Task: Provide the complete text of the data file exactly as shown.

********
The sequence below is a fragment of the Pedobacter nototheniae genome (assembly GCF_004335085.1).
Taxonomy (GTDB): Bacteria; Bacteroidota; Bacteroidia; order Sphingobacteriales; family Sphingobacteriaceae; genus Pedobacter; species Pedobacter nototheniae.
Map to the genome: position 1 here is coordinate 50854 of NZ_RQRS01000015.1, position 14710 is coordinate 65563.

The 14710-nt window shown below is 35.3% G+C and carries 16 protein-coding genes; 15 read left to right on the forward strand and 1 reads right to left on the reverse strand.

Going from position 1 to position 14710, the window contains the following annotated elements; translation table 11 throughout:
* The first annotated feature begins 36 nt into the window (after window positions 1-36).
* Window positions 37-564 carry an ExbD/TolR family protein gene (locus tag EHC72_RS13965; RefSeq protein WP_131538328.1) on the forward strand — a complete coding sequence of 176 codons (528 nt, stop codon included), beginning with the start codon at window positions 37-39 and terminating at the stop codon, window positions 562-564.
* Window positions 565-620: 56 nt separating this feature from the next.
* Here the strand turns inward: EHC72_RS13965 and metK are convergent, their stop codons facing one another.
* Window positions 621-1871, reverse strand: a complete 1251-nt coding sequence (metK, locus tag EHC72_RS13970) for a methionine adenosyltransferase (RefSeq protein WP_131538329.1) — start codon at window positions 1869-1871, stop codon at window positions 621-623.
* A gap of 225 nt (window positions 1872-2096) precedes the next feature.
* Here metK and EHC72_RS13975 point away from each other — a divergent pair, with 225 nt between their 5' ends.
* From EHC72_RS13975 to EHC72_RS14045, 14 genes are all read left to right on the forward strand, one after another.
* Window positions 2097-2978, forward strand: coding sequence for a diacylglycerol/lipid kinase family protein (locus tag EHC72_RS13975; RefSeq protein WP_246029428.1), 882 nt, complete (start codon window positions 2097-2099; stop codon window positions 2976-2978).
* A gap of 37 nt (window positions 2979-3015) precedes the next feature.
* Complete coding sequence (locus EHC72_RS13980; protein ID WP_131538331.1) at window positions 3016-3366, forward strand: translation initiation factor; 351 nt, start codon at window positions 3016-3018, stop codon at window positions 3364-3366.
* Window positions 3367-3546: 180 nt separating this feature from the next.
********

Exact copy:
The sequence below is a fragment of the Pedobacter nototheniae genome (assembly GCF_004335085.1).
Taxonomy (GTDB): Bacteria; Bacteroidota; Bacteroidia; order Sphingobacteriales; family Sphingobacteriaceae; genus Pedobacter; species Pedobacter nototheniae.
Map to the genome: position 1 here is coordinate 50854 of NZ_RQRS01000015.1, position 14710 is coordinate 65563.

The 14710-nt window shown below is 35.3% G+C and carries 16 protein-coding genes; 15 read left to right on the forward strand and 1 reads right to left on the reverse strand.

Going from position 1 to position 14710, the window contains the following annotated elements; translation table 11 throughout:
* The first annotated feature begins 36 nt into the window (after window positions 1-36).
* Window positions 37-564 carry an ExbD/TolR family protein gene (locus tag EHC72_RS13965; RefSeq protein WP_131538328.1) on the forward strand — a complete coding sequence of 176 codons (528 nt, stop codon included), beginning with the start codon at window positions 37-39 and terminating at the stop codon, window positions 562-564.
* Window positions 565-620: 56 nt separating this feature from the next.
* Here the strand turns inward: EHC72_RS13965 and metK are convergent, their stop codons facing one another.
* Window positions 621-1871, reverse strand: a complete 1251-nt coding sequence (metK, locus tag EHC72_RS13970) for a methionine adenosyltransferase (RefSeq protein WP_131538329.1) — start codon at window positions 1869-1871, stop codon at window positions 621-623.
* A gap of 225 nt (window positions 1872-2096) precedes the next feature.
* Here metK and EHC72_RS13975 point away from each other — a divergent pair, with 225 nt between their 5' ends.
* From EHC72_RS13975 to EHC72_RS14045, 14 genes are all read left to right on the forward strand, one after another.
* Window positions 2097-2978, forward strand: coding sequence for a diacylglycerol/lipid kinase family protein (locus tag EHC72_RS13975; RefSeq protein WP_246029428.1), 882 nt, complete (start codon window positions 2097-2099; stop codon window positions 2976-2978).
* A gap of 37 nt (window positions 2979-3015) precedes the next feature.
* Complete coding sequence (locus EHC72_RS13980; protein ID WP_131538331.1) at window positions 3016-3366, forward strand: translation initiation factor; 351 nt, start codon at window positions 3016-3018, stop codon at window positions 3364-3366.
* Window positions 3367-3546: 180 nt separating this feature from the next.